New Brunswick's large industrial emitters of greenhouse gases are still waiting for word on whether Ottawa will approve the province's carbon tax on their emissions.
The Higgs government first outlined the proposal, called an output-based pricing system, in June 2019.
Since then, the Trudeau government has been re-elected and has approved the province's consumer carbon tax — but still hasn't said whether the price on industry meets the requirements of the federal climate plan.
"We continue to wait for a response from the federal government," said Vicky Lutes, a spokesperson for the province's Department of Environment and Local Government. "There is no update to provide at this point."
For large emitters, who were supposed to learn sometime this year how much, or whether, they would have to pay, the delay creates financial uncertainty.
"There's a significant amount of uncertainty already with regards to the pandemic and its impact," says Neil Jacobsen, a senior policy consultant for the Atlantica Centre for Energy, a think-tank funded by large energy producers and users.
"Our large emitters are dealing with that particular uncertainty, but amplifying it is the uncertainty around the output-priced pricing system, so we're hoping that both levels of government can reach some level of consensus fairly quickly."
If approved, the provincial system would replace the federal pricing model adopted by the previous provincial Liberal government.
It would impose a much lighter financial burden on emitters that export most of their products, taxing only 0.84 per cent of emissions in 2019, rising to 10 per cent by 2030.
The federal price applies to 20 per cent of emissions.
'It's been silence'
If the provincial system were adopted, emitters would pay the tax this year on last year's emissions, so they're waiting to learn what if any cost they'll have, Jacobsen said.
There's been no indication from Ottawa when a decision will come. Environment and Climate Change Canada did not respond to a request for comment this week.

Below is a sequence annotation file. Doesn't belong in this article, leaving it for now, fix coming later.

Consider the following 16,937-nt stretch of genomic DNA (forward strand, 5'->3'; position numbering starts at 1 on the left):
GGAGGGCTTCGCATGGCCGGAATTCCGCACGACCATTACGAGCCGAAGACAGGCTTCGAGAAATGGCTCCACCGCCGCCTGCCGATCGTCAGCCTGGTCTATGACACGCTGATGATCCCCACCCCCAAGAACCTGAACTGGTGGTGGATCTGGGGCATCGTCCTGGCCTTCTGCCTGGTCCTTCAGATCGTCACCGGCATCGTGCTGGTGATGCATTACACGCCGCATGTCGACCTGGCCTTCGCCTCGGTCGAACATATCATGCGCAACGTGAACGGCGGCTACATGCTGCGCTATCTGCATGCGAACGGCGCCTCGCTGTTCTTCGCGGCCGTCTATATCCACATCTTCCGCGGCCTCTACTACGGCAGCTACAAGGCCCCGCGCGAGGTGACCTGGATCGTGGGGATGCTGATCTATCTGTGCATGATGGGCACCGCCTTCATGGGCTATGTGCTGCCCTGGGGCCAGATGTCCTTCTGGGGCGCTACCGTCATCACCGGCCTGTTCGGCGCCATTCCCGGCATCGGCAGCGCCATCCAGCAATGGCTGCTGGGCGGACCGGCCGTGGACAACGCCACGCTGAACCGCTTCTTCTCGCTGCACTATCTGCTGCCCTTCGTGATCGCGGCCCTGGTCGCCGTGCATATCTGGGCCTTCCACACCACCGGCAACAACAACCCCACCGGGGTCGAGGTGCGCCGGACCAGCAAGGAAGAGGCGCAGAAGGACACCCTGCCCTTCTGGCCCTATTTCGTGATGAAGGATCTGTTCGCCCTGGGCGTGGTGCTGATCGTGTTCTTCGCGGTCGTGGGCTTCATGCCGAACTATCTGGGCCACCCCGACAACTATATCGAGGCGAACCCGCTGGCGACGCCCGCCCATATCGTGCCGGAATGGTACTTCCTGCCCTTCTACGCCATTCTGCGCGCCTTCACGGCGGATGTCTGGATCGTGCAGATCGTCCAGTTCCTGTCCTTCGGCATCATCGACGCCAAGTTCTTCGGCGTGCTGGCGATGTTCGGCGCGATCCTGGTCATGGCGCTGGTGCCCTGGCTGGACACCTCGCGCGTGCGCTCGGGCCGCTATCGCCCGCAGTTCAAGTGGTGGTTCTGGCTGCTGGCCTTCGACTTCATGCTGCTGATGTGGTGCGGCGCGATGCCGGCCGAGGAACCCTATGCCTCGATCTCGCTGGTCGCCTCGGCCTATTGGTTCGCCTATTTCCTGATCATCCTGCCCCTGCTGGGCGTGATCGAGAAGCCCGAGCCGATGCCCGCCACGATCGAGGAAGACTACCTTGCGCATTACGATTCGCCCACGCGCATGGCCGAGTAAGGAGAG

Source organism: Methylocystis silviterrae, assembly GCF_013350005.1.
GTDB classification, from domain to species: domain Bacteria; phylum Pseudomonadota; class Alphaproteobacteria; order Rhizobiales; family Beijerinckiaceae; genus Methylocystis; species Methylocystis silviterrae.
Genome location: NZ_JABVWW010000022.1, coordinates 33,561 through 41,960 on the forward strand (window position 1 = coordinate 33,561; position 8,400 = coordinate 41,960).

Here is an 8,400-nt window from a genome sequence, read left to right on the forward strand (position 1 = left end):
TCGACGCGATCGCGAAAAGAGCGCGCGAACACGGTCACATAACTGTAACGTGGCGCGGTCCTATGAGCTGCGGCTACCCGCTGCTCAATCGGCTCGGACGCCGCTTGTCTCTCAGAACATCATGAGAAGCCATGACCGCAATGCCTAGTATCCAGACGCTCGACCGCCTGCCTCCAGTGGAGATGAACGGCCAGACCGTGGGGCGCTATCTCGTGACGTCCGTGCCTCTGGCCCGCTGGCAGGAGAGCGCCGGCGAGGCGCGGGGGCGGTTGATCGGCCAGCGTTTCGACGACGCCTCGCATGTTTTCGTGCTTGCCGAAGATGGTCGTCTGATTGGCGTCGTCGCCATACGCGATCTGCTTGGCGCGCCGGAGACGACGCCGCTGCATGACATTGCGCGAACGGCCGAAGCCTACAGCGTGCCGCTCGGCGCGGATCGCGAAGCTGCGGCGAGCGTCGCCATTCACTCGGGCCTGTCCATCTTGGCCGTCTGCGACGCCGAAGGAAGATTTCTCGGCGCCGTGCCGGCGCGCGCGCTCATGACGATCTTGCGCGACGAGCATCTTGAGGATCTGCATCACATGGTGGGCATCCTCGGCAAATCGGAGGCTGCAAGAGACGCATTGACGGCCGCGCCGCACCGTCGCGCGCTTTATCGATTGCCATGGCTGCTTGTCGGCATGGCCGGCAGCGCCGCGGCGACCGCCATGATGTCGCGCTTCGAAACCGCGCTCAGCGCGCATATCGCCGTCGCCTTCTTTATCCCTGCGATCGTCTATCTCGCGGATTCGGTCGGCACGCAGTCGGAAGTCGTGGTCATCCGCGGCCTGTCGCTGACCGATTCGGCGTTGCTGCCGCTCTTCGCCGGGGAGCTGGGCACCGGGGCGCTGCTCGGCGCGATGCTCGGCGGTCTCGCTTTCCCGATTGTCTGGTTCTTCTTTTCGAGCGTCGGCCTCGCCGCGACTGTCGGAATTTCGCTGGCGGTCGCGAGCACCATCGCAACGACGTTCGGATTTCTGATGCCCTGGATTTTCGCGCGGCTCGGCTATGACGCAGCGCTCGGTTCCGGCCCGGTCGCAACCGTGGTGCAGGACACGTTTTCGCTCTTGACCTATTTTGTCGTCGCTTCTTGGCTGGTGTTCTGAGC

"It's been silence," Jacobsen said. "We're hoping that now with the provincial election behind us, this issue will percolate up a little higher, because there has been a lot of uncertainty."
He said COVID-19 is probably partly responsible for the delay.
J.D. Irving Ltd. spokesperson Mary Keith said in an email statement that the company supports the plan and hopes it will be approved.
The Higgs government has argued that large exporters that sell into the U.S. market, such as the Irving Oil Refinery in Saint John and several large forestry mills, can't afford to pass on to customers the extra cost of a big carbon tax.
JDI says its forestry operations are a net "sink" for greenhouse gas emissions because it has already reduced emissions, and its trees absorb millions of tonnes of carbon dioxide, offsetting what its plants produce.
New Brunswick's plan
Under the New Brunswick plan, each industrial facility will have a performance standard to meet. Those that go beyond it will have to pay, while those that stay below it can earn credits that can be sold to the high emitters.
The plan covers the same industrial sectors as the federal version, applies to the same gases and applies the same price scale of $20 per tonne this year, rising to $50 per tonne in 2022. The difference is the levy applies only to a tiny fraction of emissions.
The New Brunswick system also seeks to avoid hitting NB Power with big carbon-price costs that would lead to higher rate increases,
The plan divides the utility's fuel sources for its generating stations into three different categories and applies the tax differently to each of them.
The province says the plan will reduce "emissions intensity" — the ratio of greenhouse gases relative to what the industrial plant producers — by 10 per cent by 2030. But the actual reduction in emissions will be smaller.
Even so, it would allow the province to reach the Paris climate goal of getting emissions to 30 per cent below 2005 levels. Emissions are already 28 per cent below those levels.
Consumer tax in play since April
New Brunswick consumers have been paying a provincial carbon tax on gas since April 1 of this year.
The 6.6-cent-per-litre tax replaced the federal "backstop" tax that had been applied at the pumps.
PC legislation passed earlier this year to implement the tax also reduced the provincial excise tax on gasoline by 4.6 cents, meaning the net cost of the tax to consumers is two cents.
The government's plan is to continue lowering the excise tax every year by the same amount the carbon tax rises — meaning the net impact will remain two cents per litre indefinitely.
That contradicts the logic of the federal plan that a gradually increasing carbon tax will create a greater incentive over time for consumers to burn less fuel. Ottawa approved the model despite that.